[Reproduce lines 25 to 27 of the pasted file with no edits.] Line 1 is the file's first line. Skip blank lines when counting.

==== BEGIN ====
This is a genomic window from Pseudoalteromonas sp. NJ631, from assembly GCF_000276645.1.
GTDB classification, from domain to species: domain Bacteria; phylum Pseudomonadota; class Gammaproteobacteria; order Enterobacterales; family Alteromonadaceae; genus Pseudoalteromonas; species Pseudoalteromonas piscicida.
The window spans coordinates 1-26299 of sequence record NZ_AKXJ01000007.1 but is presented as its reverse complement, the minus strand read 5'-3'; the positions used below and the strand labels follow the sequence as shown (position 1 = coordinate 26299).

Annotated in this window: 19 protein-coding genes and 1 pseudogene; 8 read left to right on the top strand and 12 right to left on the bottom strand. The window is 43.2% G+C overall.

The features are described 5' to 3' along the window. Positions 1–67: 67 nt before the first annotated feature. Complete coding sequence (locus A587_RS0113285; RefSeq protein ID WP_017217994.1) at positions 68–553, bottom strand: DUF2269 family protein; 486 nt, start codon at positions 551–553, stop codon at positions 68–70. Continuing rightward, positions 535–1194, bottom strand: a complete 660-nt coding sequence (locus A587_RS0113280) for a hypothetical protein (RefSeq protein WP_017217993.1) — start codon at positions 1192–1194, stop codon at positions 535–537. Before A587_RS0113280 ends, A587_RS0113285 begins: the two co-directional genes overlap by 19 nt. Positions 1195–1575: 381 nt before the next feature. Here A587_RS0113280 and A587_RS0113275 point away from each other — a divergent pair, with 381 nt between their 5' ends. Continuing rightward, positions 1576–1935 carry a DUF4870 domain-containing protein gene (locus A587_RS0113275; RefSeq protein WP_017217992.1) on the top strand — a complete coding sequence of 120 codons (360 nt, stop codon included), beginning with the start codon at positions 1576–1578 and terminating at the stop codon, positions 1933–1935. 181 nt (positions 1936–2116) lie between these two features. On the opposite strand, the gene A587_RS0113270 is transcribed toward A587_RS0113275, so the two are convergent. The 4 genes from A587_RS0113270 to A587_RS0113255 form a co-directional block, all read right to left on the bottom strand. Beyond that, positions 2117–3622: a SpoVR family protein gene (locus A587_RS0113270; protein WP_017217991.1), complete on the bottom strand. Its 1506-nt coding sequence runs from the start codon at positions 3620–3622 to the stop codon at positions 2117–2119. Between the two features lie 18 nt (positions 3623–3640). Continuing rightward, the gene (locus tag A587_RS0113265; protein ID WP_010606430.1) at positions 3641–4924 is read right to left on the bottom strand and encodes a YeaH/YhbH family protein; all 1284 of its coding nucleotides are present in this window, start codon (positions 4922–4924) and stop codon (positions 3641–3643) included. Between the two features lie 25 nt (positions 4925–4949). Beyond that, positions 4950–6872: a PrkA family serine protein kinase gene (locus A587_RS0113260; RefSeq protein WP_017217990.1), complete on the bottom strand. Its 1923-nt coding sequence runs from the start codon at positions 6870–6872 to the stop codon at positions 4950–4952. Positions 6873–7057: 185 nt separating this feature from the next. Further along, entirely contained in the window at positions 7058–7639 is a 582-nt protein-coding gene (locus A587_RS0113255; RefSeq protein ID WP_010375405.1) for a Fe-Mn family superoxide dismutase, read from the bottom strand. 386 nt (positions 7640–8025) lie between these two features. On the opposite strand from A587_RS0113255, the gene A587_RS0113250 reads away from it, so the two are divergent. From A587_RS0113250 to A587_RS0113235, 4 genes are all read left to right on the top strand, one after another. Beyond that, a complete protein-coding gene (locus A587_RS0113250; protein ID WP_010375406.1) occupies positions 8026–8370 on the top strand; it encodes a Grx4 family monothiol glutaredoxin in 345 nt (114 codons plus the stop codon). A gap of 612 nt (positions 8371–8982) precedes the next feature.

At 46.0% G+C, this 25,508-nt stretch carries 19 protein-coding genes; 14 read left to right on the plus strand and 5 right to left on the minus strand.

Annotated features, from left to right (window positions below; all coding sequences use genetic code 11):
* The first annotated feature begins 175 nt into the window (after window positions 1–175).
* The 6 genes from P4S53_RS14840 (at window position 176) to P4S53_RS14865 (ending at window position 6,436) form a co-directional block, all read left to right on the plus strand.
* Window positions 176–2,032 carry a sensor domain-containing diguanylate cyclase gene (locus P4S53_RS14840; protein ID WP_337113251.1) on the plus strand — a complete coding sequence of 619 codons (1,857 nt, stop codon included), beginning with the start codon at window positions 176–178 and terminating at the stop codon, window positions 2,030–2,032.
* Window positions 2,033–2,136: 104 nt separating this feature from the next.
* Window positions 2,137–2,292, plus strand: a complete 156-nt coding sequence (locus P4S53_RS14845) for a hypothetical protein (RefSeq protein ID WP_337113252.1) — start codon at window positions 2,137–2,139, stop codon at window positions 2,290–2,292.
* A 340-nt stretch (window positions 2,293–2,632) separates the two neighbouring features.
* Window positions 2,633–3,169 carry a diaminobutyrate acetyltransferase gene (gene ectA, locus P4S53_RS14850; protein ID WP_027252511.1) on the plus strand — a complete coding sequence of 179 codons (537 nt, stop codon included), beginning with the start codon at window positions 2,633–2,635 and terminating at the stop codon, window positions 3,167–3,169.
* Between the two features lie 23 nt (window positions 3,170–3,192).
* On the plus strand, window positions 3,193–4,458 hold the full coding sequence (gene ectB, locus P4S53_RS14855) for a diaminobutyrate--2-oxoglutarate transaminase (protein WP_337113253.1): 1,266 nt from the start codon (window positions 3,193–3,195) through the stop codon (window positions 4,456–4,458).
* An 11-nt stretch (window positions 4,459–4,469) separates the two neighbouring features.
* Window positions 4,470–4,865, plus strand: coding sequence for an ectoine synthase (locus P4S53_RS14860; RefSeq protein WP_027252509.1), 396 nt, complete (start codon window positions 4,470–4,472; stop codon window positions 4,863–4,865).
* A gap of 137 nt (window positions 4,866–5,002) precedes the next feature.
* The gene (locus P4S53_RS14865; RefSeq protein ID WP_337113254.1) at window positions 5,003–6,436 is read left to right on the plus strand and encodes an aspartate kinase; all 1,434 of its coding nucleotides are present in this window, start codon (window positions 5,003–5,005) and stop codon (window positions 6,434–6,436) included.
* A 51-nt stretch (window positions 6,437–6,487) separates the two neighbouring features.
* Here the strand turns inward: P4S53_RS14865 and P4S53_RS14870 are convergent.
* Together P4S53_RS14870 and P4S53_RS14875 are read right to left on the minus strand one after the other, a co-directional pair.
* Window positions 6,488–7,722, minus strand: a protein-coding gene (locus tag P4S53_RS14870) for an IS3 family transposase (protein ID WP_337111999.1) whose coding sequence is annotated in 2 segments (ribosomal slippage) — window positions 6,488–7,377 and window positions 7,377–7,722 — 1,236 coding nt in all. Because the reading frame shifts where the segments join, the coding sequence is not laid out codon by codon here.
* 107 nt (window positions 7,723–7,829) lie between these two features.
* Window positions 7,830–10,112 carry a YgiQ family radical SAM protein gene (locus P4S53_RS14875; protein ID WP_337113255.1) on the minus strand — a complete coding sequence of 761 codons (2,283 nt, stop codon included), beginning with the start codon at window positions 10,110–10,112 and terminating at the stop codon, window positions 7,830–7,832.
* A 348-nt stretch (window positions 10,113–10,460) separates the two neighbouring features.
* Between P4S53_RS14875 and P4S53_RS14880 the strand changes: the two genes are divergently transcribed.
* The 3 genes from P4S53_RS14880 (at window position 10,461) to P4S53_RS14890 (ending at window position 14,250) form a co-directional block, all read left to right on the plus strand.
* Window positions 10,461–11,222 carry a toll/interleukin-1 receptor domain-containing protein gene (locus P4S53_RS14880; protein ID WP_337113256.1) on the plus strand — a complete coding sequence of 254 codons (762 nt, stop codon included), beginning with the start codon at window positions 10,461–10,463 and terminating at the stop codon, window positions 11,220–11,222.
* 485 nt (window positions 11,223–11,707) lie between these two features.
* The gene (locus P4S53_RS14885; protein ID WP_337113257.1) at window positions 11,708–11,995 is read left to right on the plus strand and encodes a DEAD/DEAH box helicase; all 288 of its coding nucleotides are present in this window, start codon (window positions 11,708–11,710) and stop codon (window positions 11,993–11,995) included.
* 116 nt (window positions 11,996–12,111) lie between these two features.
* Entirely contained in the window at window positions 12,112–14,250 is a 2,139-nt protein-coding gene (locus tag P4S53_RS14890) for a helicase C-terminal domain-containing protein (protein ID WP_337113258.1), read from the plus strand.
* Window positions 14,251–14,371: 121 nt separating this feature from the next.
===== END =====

* 107 nt (window positions 7,723–7,829) lie between these two features.
* Window positions 7,830–10,112 carry a YgiQ family radical SAM protein gene (locus P4S53_RS14875; protein ID WP_337113255.1) on the minus strand — a complete coding sequence of 761 codons (2,283 nt, stop codon included), beginning with the start codon at window positions 10,110–10,112 and terminating at the stop codon, window positions 7,830–7,832.
* A 348-nt stretch (window positions 10,113–10,460) separates the two neighbouring features.